I hope some of this helps. Please – “give time time”. Enjoy your relationship, let it unfold naturally without pushing and shoving it to get what you think you want. I did feel like you at one time – because I wanted the “happy ever after”. I wanted to go to bed with my man at night and wake up with him in the morning. But I had to realize that that was not going to happen in a hurry. And it now seems, at least in England, that most older men do not want to move in with their partner – they want to keep a little space between them, and both have a separate front door. So I have changed my way of thinking radically over 4 and a half years. I love him and want him in my life, so I am prepared to be patient, work on the drink and keep my fingers and toes firmly crossed. Relationships are not easy, but it helps that we have forums like this, to toss ideas around. I hope it works out well for you. Do, please, keep in touch and let us know how you get on. Love and hugs, Lorna x

          • Lana said:

            Thank you Lorna,
            I feel you are right in many things that you mentioned here. It becomes more and more personal to discuss our private life here, and if you would prefer to exchange the personal e-mail information, I would be very glad to continue our discussion that we started here. I totally understand, if you are not ready for that and respect your privacy.

            With all my best wishes to you and James and everybody who is reading it .

            Svetlana.

          • Lorna (LaLa) said:

            Yes, of course, you can contact me, if you think it will help you. I know I have had to change the way I think about things radically since my divorce eight and a half years ago, and now knowing my man for four and a half. I was very, very “green” and quite unworldly before that, having been in a relationship wth my ex-husband since I was 23. James’ articles have helped me to see things from a different perspective. Email me on lornagillians@hotmail.co.uk. Lorna

  3. bernadette said:

    James, you always give food for thought. Thanks for that. I want to know when dating long term, in my case three years, who pays for the date and vacations. I feel like he should pick up most of it. Otherwise it would be like a friendship. We don’t travel because he doesn’t want to pay for me basically. If I pay my own way I would be resentful. I pay my way with family and friends but Im looking for a strong man to help take care of me to feel special. I dont know how to discuss the money topic and it does bother me. Any handy tips to discuss the topic?

    • James Bauer said:

      Hi Bernadette. If you were in his shoes, would you want to know this (what you’ve shared here and how it causes you to hold back)?

      If so, you should open a discussion about the way money impacts the way you feel about a relationship.

      But keep in mind, the origin of a man paying for a date comes from an era when men had all the money, because most women did not work for income, or did not receive equal pay. In modern times, it should be considered whether or not he actually is “strong” in the financial sense, relative to you. Otherwise, it may feel confusing to him, as if you are saying the relationship is only equal if he pays for more than his share of the expenses you incur together in your adventures.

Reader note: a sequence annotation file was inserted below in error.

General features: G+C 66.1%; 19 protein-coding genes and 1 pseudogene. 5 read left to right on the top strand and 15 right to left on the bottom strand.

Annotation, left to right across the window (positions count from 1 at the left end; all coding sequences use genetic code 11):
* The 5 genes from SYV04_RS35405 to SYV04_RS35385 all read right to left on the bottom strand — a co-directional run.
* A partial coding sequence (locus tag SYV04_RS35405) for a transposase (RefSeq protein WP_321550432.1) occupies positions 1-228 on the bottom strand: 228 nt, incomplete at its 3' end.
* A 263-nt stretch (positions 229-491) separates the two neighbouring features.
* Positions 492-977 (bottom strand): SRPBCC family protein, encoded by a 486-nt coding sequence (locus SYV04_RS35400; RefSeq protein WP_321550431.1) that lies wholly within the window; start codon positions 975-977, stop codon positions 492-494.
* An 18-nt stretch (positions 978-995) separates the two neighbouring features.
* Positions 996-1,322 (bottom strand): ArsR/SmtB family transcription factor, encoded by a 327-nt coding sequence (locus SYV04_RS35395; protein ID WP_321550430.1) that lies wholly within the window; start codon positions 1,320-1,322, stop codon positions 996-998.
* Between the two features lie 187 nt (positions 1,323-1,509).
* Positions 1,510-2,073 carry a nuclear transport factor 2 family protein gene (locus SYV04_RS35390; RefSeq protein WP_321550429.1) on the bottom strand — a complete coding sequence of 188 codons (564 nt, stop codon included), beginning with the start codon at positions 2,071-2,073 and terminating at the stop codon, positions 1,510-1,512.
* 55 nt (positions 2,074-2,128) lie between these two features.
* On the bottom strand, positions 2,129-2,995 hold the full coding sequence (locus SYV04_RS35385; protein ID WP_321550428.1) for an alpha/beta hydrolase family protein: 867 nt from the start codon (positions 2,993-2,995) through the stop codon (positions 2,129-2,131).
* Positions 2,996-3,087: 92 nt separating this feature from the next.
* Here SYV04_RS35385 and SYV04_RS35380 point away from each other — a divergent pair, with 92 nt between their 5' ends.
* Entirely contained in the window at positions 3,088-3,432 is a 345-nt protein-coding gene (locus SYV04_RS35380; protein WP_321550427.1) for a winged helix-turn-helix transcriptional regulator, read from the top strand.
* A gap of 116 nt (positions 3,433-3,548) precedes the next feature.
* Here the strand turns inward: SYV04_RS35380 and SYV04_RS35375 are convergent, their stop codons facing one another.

• bernadette said:

        Im thrilled you have advice for me. I do have an honorable job. Should i say i will pay my own way? I want to know what is the norm today. I dont want to be ” giving away the farm”. I could do that but what makes me special if we are pals on equal playing field. Thanks so much

        • James Bauer said:

          Hi Bernadette. There is something kind of magical about letting him step into the role of a provider. But remember that finances represent just one tiny fraction of the many ways to invite him into that role in your life.

          Consider this question: If money did not exist, how would passion, exclusivity, romance, desire, and that special possessive form of love appear in my relationship?

          • bernadette said:

            James,you pose some great questions that makes me think. We have been together for three years and we care about each other i feel.We are attracted to each other we trust each other we have good communication and we never really argue but we occasionally diagree. I thought the big problem was the money issue. He is a nice guy and appropriate with most situation. I dont understand why i cant fall madly in love. I do love him Whats wrong with me.? I have had the roller coaster love in the past and its crazy and painful. .

      • bernadette said:

        I am thrilled that you addressed the issue. I do have an honorable job and so does he. Money wise, we really are close in income. I want to feel special other then a friend or pal. I am trapped in an old way of thinking and need to address this differently or it will ruin the, otherwise stable relationship. Sometimes the word “cheap” comes to mind and I really wish to change that and feel differently. I know I am not alone from a baby boomers perspective. What is an appropriate way of dealing with this in your knowledgable perspective. I seriously need some advice. Thank you kindly James.

        • Lorna (LaLa) said:

          Bernadette, you do not say how old you are, or where you live. This all makes a big difference to your principles. I think you are still working on very old-fashioned principles, according to Western society. You start off saying that he does not WANT to pay for you, so you do not travel – so you have to take that into account. I get the feeling that men these days generally expect women to pay their share – or most of it. Or you could “take turns” – but that means you have to keep account of where you are financially, which can get tricky. Maybe you could buy the food if you eat in, or find some other way of compensating. On holiday, maybe you could pay for your own ticket and start off with a shared kitty for spending money for meals, drinks, trips out, etc. As you both earn similar salaries, it is only reasonable that YOU should pay your way – unless he wants to treat you for a special occasion, or vice versa. Why don’t you try to talk to some other people in your social circle, and see what they feel? I think you need to change your way of thinkng, if as you say you would feel “disrespected” and more like just a friend, if you had to pay. Maybe HE feels the same way? A man I met a couple of times through online dating was quite definite in his thinking that women should “put their hands in their pockets” – in other words pay their own share – otherwise he thought they were mean. And yet I have another man friend – who is only a friend – who was absolutely shocked and highly offended when I wanted to pay for myself, and insisted emphatically that we “settle up” privately, out of sight of others, so that he could be seen to be paying for us both, and would not feel less than a man and embarrassed by me opening my purse. I felt that as we are just friends, I should pay for myself – otherwise it puts it on a different footing. Everyone has different ideas on this, so it is crucial that you get it straightened out with your man and come to a mutual understanding. You need to talk to him about this. If you have been together for 3 years, it is way past time you did this – are you not yet into the committed “partnership” mode, where sharing would be easier?. But first before you do talk, you need to give it a lot of thought and try to change your mind-set about it by talking to as many people as you can. Personally, I feel extremely proud that I can support myself and no longer “need” a man to take care of me and pay for me (I am 68, divorced). And I would feel guilty and ashamed if that was the situation. However, it is still nice to be treated occasionally – so I think the “taking turns” at paying works well for me, and turning up at his with a big bag of special food, goodies and wine now and then. But I am still old-fashioned enough to like to go into a restaurant or bar or whatever and have my own special man pay for me. And I think that is what you are trying to say, in a round-about sort of way. However, I think you will find that the youngsters have a very different “take” on it now. At the end of the day, it is what you both feel comfortable with. I hope this helps in some way – it is not an easy situation. Lorna